Part flying, part tripping, and part flying, Owen was flung into the kitchen.  He bounced off of the linoleum, falling short of a wooden chair, and found himself at his mother’s feet.

“You okay?”

Owen nodded, more confused than anything.  He looked at his hands.  His artwork was crumpled, but otherwise fine.  His other works had survived far less.

“Whatchya got there?”  His mother kneeled down, gently took the paper from his fluffy hands, and smiled in appreciation.  “Shall we put this on the fridge with the others?” Owen’s mom pointed to the already cluttered refrigerator door and started searching for a free magnet.

It was then that Owen looked at his hands.  His eyes got wide.  Panic set in.  What should have been his mighty navy blue crayon was now a fragment of its former self.  He looked around and found another chunk of blue a few feet away.  The force of the fall and the surprise of the event had caused his thumb to snap the crayon in half.

Owen’s mom turned back to him and saw him waddle towards the crayon piece.  He very quietly, very slowly, picked up the crayon bit.  He looked at each hand.  First he observed the left one with the crayon still in part of a wrapper.  Then he looked to the right one, stubby on the top, jagged at the bottom.  A confused look loomed large on his furrowed brow.  Back and forth he moved his neck, his eyes getting wider with each turn.

“Sweetie?  It’s only a crayon”, his mother tried to reassure him.  “It will still work fine.”

Owen did not hear his mother’s words.  A thought had entered his mind.  An unbelievable idea.  A notion that changed his world.  The thought swirled and built in his brain.  It burst out of his mouth in a mighty exclamation.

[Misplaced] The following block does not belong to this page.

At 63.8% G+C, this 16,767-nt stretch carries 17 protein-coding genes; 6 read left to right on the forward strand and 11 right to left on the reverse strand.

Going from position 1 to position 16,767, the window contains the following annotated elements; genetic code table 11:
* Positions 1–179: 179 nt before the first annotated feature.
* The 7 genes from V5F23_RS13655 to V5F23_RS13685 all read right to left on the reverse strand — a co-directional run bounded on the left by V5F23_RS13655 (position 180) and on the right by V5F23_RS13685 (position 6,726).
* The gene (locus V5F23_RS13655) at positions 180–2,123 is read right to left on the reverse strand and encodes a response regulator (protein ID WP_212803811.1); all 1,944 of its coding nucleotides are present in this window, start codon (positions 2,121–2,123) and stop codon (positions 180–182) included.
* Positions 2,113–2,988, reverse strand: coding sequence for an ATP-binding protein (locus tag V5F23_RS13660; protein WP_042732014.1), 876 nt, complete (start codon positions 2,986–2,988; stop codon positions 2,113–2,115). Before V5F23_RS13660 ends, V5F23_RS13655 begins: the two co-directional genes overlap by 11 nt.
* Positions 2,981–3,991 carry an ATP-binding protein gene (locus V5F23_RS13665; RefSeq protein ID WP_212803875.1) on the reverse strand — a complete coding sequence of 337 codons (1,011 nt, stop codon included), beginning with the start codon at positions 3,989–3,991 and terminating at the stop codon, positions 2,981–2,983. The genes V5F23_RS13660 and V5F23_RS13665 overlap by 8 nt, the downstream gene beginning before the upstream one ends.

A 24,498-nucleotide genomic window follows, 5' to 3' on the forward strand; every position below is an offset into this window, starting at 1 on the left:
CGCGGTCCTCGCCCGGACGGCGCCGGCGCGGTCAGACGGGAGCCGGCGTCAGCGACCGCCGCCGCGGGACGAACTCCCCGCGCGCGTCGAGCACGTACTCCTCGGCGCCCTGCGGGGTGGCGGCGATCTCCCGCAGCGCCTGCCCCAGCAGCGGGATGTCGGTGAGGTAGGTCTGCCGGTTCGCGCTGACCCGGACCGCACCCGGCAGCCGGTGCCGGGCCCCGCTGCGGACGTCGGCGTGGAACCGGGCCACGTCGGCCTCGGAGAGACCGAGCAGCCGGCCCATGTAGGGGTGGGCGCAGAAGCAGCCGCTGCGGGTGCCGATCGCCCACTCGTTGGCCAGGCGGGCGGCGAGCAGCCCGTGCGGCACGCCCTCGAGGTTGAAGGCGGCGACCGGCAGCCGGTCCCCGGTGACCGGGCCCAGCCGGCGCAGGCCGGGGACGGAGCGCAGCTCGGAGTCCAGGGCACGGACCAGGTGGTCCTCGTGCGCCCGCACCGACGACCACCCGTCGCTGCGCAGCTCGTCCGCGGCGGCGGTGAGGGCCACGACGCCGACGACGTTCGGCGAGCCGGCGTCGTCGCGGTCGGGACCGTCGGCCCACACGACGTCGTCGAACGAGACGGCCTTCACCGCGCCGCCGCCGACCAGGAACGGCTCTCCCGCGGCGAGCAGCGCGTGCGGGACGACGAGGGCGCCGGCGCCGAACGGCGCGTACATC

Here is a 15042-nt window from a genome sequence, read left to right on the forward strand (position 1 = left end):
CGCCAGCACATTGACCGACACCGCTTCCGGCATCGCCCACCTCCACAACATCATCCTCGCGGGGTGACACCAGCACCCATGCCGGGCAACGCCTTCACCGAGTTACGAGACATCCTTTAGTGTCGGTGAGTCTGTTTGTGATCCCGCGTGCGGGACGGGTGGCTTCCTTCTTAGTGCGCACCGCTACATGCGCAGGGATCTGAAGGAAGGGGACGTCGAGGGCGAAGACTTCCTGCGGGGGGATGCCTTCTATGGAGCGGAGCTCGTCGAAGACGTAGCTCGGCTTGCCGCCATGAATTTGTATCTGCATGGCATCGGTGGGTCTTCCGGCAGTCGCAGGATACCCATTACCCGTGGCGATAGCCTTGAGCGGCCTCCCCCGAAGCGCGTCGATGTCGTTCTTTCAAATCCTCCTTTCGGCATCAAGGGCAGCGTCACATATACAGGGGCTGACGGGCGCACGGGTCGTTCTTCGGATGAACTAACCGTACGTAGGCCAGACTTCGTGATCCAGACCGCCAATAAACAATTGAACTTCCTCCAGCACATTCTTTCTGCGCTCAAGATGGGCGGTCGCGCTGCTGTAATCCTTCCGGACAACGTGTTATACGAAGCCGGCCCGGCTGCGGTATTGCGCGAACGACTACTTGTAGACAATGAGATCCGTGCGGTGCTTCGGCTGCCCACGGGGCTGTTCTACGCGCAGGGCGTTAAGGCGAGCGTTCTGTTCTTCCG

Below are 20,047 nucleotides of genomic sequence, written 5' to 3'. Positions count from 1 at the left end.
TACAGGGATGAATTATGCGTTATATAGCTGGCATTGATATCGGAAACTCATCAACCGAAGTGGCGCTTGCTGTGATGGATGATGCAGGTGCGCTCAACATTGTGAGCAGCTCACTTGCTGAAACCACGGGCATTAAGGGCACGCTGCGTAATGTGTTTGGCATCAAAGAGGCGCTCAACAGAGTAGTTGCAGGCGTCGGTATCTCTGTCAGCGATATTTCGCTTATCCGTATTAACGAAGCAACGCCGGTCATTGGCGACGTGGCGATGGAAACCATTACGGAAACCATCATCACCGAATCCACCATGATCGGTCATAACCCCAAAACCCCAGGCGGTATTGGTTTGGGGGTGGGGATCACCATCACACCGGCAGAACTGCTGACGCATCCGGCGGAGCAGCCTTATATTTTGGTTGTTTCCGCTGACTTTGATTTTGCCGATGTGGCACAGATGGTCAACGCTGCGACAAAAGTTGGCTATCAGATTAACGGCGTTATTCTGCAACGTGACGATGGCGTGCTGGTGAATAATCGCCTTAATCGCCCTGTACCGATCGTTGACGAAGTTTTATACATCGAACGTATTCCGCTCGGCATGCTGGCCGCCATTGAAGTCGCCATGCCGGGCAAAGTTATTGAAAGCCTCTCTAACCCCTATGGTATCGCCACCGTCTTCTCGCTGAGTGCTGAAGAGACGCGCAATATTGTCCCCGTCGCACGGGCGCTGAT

“I have two blue crayons!”

“Why yes”, his mom said with a smile.  “I guess you do.”

“You wanna color with this one?”  Owen offered up what had been the bottom half of his crayon, holding his left open.

“Maybe in a bit”, his mother answered.  “I need to finish this up.  Why don’t you go put that one in a safe place for now?”

“Okay!”  Owen ran back to his coloring table, joyfully plopping the navy blue crayon chunk in its cardboard slot, secure amongst the other crayons in the box.  He then grabbed another piece of paper, more excited than ever about all he could draw with twice the crayon power at his disposal.

Tiptoeing in Glass Heels

In “Anecdotal Tales”, stories will be told.  Some will be fun, some will not.  Some will be great, some will be less so.  Some stories are true, some are merely possible.  This is one of them.

Tiptoeing in Glass Heels

Feeling important makes one heavy, clumsy, and vain.  To be a warrior one needs to be light and fluid.” -Carlos Castaneda